Keith Haring: The Authorized Biography by John GruenKeith Harings talent was first recognized on subway platforms, where his trademark chalk-drawn figures could be seen for the price of a token. By the time of his death in 1990 at the age of thirty-one, Harings career had moved from underground New York to the most prestigious galleries and museums in the world.
Here Keith Harings story is told by those who knew him—and by the artist himself. He candidly reflects on all aspects of his life, including his approach to art, being gay, and how he came to terms with AIDS. John Gruen masterfully combines Harings own words with the observations of those who knew him best, including art dealer Leo Castelli; Madonna; artists Roy Lichtenstein, Francesco Clemente, and Kenny Scharf; Claude Picasso; Timothy Leary; and William Burroughs, among others. Haring emerges as both a courageous and enigmatic personality—a champion of art for all people.
Keith Haring was born and grew up in Reading, Pennsylvania with his parents and three younger sisters. Haring entered the Ivy School of Professional Art in Pittsburg at age 17 and studied there for two years. He then tired of the commercial art genre and went on to study fine arts in New York City. Here at the School of Visual Arts he was inspired by graffiti art for the first time. These renderings were more akin to Pop art than Street Art. Perhaps they could best be described as Pop Art on the street.
Keith Haring, an artist whose graphic talents made him one of the stars of the youthful 's art scene and whose images could be found as often on T-shirts as in museums, died of AIDS yesterday at his home in Manhattan. He was 31 years old. During his brief but meteoric career, Mr. Haring invented a cartoonish universe inhabited by crawling children, barking dogs and dancing figures, all set in motion by staccatolike lines. This universe was first mapped in the New York City subway system, where the young artist, still a student at the School of Visual Arts, was inspired by what he considered the beauty and immediacy of graffiti. But Mr.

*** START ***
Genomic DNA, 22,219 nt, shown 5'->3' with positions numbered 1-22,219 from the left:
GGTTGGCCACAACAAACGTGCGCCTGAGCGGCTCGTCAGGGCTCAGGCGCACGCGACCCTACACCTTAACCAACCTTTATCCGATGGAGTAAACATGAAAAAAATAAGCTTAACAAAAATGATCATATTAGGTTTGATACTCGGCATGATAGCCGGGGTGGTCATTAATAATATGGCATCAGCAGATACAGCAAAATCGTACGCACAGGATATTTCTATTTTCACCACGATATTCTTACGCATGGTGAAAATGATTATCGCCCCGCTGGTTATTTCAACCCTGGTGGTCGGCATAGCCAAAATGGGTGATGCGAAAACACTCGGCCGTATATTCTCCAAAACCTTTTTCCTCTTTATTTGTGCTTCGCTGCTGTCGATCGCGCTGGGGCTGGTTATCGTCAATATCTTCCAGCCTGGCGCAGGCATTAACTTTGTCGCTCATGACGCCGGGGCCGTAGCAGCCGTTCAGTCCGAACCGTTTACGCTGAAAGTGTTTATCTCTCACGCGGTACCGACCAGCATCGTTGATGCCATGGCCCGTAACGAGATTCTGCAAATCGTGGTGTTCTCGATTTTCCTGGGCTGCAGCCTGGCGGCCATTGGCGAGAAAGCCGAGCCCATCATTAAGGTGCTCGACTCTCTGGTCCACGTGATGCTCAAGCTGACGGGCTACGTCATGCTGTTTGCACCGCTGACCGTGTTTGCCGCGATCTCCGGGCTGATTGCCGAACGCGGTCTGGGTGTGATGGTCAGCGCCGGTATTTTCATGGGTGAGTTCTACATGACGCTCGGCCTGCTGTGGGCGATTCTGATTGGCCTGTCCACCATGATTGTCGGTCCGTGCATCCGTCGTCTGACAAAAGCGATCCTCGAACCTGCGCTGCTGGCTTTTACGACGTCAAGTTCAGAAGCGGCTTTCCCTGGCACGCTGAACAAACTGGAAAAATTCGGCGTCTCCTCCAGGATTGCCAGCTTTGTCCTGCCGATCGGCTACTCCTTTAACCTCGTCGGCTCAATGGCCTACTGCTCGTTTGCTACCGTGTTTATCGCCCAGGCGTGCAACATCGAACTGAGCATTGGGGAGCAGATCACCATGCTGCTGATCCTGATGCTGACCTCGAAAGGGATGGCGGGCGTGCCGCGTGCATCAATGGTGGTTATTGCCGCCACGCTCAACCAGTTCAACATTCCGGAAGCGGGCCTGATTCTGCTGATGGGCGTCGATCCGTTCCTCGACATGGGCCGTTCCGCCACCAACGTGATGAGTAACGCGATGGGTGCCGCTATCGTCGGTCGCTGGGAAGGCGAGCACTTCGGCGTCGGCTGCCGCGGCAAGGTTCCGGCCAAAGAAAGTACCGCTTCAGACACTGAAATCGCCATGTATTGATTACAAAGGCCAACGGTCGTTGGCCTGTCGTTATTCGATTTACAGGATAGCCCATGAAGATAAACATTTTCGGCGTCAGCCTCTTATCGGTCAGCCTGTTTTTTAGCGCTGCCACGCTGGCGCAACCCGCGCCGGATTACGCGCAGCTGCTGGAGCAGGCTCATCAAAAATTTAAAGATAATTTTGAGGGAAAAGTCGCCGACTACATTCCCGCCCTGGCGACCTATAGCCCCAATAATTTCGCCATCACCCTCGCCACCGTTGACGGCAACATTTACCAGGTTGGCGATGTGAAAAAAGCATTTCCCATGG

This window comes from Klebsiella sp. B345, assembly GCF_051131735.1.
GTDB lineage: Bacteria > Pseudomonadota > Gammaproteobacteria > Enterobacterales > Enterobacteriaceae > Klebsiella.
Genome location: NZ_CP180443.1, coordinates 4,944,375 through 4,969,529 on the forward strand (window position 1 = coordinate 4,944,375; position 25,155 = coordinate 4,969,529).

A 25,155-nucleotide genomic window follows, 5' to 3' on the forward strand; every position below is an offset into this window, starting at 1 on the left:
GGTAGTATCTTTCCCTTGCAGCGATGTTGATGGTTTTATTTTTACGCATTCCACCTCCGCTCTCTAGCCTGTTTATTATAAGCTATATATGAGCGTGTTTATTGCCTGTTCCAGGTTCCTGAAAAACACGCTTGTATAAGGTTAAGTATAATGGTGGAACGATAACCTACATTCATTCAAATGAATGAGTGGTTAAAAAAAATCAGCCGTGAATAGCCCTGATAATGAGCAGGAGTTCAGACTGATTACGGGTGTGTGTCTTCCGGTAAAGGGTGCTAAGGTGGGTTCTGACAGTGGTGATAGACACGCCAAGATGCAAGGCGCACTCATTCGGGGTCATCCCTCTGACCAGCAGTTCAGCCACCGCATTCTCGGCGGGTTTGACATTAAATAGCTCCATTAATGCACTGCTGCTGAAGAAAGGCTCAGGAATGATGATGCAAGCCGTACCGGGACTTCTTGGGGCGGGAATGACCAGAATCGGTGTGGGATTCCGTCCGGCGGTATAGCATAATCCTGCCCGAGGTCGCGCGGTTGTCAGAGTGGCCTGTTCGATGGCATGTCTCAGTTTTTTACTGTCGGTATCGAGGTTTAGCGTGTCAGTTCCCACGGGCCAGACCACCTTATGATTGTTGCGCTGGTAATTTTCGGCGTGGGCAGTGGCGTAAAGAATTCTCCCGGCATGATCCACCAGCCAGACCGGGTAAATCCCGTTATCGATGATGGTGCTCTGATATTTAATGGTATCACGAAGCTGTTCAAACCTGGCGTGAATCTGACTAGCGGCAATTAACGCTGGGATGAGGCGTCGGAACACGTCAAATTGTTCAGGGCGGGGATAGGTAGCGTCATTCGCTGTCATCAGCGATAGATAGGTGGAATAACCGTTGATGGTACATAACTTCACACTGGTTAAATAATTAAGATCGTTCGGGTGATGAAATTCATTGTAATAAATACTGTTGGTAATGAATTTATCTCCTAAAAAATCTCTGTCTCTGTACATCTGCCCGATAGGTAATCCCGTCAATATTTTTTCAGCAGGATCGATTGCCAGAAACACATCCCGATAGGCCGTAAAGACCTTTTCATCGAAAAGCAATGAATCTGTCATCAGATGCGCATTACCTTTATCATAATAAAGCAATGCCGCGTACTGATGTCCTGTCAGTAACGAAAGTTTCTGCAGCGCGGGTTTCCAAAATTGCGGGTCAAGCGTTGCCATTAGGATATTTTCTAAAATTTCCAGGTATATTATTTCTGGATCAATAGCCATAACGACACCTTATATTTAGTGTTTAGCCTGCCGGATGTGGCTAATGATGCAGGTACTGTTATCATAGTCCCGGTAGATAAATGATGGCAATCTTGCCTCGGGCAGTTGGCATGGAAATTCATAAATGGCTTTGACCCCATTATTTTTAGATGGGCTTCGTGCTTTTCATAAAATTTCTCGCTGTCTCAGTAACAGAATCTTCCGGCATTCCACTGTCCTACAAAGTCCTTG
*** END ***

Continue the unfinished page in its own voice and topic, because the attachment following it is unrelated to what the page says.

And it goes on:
He moved to New York City in and began using the city as his canvas, making chalk drawings in subway stations. His art was eventually seen everywhere from public murals and nightclubs to galleries and museums around the world. These graffiti drawings attracted the attention of.
stephen sondheim finishing the hat
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But a lot of times the work is ambiguous enough that it can interpreted by whoever. I think that in a way some [critics] are insulted because I didn't need them. Even [with] the subway drawings I didn't go through any of the 'proper channels' and succeeded in going directly to the public and finding my own audience I bypassed them and found my public without them. They didn't have the chance to take credit for what I did. They think that they have the role of finding the artist